Dusting off their hands, the two men surveyed their work. Ara didn’t. She looked anywhere but at the grave. How long would it take for another Hebock or Assassin to find her? She pressed her eyes shut. Another secret to keep. Another thing to make her different. Another reason for the Assassins to seek her blood.
Beneath her, the floor rocked and swayed. Her clammy clothes did little to keep out the cold. And nothing assuaged her hunger. Arms held her, trying to comfort her, trying to shield her, trying to warm her.
The arms weren’t human.
With a fierce shake of her head, Ara pushed herself up on her forearms. Another vision. She drew her quilts tighter, drawing the remaining warmth from them. It couldn’t have been more than a few hours since she’d returned with her father and Tenan. Her head ached from lack of sleep and her hands burned as if the reins had just seared them.
Blinking hard, she peered out her warped window. Soft darkness blurred the clean line between mountain and sky, tree and ground. Dawn was still a few hours away. So what had woken her? As if in answer, a knock echoed through the house. Snatching her blanket, she wrapped it over her thin shoulders and hurried from her room.
Her father, mother, and brother blocked her view of what lay beyond the door. Black curls spilling over her blanket, she rushed forward. A Nonaean officer stood with his armor gleaming silver in the pale light, a conscription notice in his hand. Ara’s body froze, her tongue stuck fast to the roof of her mouth. They’re here for Tenan. In the middle of the night, so that the men wouldn’t see them coming and run.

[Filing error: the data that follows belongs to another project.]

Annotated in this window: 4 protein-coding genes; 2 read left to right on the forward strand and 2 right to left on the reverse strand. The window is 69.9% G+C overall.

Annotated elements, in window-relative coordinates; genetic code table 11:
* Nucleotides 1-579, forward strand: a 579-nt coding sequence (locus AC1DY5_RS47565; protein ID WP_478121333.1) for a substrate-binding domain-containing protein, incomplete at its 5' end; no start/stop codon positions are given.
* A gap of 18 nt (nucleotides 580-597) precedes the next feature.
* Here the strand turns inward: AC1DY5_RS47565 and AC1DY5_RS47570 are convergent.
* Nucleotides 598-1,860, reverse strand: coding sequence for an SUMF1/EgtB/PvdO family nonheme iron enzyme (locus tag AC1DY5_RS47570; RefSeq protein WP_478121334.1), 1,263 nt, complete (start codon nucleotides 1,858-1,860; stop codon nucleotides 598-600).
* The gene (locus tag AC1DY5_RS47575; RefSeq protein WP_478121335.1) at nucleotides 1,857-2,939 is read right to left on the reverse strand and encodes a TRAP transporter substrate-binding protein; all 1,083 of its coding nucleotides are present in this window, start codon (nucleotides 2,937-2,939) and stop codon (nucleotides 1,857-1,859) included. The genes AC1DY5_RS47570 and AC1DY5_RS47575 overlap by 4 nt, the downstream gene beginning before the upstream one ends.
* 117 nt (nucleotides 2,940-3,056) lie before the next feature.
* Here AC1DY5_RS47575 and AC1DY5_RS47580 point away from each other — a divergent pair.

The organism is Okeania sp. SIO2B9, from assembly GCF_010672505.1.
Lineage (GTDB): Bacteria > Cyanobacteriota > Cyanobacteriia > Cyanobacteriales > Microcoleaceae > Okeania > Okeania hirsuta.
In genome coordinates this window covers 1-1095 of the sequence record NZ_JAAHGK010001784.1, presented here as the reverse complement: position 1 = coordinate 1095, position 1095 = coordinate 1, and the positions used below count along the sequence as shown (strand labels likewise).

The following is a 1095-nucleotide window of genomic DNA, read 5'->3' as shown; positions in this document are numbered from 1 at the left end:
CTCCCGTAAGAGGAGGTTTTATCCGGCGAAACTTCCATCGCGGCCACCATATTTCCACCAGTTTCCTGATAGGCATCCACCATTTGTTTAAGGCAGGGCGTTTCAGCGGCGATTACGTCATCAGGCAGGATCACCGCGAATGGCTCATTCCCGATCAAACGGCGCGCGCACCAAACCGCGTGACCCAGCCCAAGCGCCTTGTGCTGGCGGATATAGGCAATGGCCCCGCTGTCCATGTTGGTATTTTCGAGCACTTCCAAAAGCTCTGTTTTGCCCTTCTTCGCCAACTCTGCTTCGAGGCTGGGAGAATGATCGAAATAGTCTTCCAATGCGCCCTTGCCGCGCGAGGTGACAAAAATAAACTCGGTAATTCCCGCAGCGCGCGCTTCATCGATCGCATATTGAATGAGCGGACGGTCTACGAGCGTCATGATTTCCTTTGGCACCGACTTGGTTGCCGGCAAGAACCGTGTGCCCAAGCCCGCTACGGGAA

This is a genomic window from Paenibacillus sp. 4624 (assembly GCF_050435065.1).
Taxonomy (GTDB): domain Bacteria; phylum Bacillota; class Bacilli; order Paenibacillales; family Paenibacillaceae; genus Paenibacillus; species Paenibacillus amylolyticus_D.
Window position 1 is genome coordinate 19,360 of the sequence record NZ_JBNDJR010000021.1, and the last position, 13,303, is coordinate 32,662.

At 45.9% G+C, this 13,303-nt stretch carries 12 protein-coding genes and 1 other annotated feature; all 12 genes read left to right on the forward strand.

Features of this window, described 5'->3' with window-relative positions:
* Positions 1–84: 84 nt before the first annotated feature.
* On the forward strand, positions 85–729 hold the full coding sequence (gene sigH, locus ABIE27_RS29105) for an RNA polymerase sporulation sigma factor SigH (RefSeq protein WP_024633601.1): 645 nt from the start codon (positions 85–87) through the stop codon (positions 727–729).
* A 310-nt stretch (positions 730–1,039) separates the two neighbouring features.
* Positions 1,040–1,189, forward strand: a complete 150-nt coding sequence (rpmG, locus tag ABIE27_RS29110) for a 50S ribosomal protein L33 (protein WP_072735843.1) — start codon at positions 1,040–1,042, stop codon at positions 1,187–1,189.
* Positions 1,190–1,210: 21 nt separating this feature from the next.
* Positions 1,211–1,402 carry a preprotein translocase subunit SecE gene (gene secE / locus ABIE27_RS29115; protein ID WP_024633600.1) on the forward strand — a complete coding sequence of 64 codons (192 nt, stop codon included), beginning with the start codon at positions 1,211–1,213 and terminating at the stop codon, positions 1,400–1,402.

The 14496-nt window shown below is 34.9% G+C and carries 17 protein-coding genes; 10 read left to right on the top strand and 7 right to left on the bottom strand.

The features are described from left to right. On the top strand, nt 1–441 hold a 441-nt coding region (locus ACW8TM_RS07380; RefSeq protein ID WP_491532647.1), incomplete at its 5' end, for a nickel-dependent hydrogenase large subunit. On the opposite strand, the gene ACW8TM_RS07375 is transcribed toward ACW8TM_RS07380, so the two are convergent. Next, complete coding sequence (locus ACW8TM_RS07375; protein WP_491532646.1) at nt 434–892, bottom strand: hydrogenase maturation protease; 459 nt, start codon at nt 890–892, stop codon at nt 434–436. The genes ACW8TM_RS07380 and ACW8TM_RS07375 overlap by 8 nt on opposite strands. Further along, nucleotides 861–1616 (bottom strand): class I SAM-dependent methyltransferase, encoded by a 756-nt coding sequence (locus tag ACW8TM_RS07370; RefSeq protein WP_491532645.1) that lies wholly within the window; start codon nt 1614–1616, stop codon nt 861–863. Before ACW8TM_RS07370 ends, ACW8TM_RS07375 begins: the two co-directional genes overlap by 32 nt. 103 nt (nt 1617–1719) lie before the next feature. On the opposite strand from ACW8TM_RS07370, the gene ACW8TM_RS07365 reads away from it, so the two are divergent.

Tenan wouldn’t look at her. “It’s time, Ara.”
She barely registered her mother and father hurrying past her to gather Tenan’s armor and already packed saddle bags. She knew this was coming. They had been preparing for months. But it didn’t feel real. Like a dream. She hoped it was a dream. Tenan couldn’t leave. They needed him. She needed him.
Tenan wrapped her in a fierce embrace, crushing her against his hardened muscles—muscles that trembled with fear. Tenan afraid? Tenan feared nothing. This was no dream. It was real. He was leaving her. “You knew it was coming, little sister. We all did.”
Ara’s words came out half strangled, “It doesn’t make it easier.”
“Don’t ever let anyone know about your Gift, Ara,” he whispered fiercely. “I won’t be here to keep you safe.”
He couldn’t leave her! He couldn’t! But she found herself saying the words he needed to hear, “I’ll be careful.”
As if her touch suddenly burned him, he jerked away and hurried outside.
Ara followed him. She didn’t feel her steps, her body, or even her wounds. Nothing stirred her, not even the stiff breeze from the canyon. She was a wraith, cold and untouchable.
Tenan embraced their mother as if Qessa might break and then stood before Kendrake. Her father stared at the ground, his mouth working. “Come home, son.”
Because if you die on the battlefield, we’ll never see you or your body again. The pain suddenly hit Ara with such force that she nearly doubled over. Tenan was leaving to fight in a war against the men of Kanovia and their monsters, the Hebocks—a war from which he might never return. She bit her lip to hold back her sobs. It felt like a part of her was dying.
Swallowing hard, Tenan nodded as he swung into the saddle. “Yes, Father.”
Ara tried to burn his image into her memory. The Nonaean commander shouted the order. The men spurred their horses. Tenan held his mount, though the stallion danced beneath him. He closed his eyes before giving the horse his head. Within moments, the trees had swallowed him whole.
It felt like hours later when her father pressed Tenan’s old clothes into her arms. “No use trying to sleep. Saddle Talbot. There’s just as much work as before, and now one less pair of hands to do it.”
As Tenan’s scent rose up from the garments, Ara understood what part of her was dying.
She didn’t try to stop it.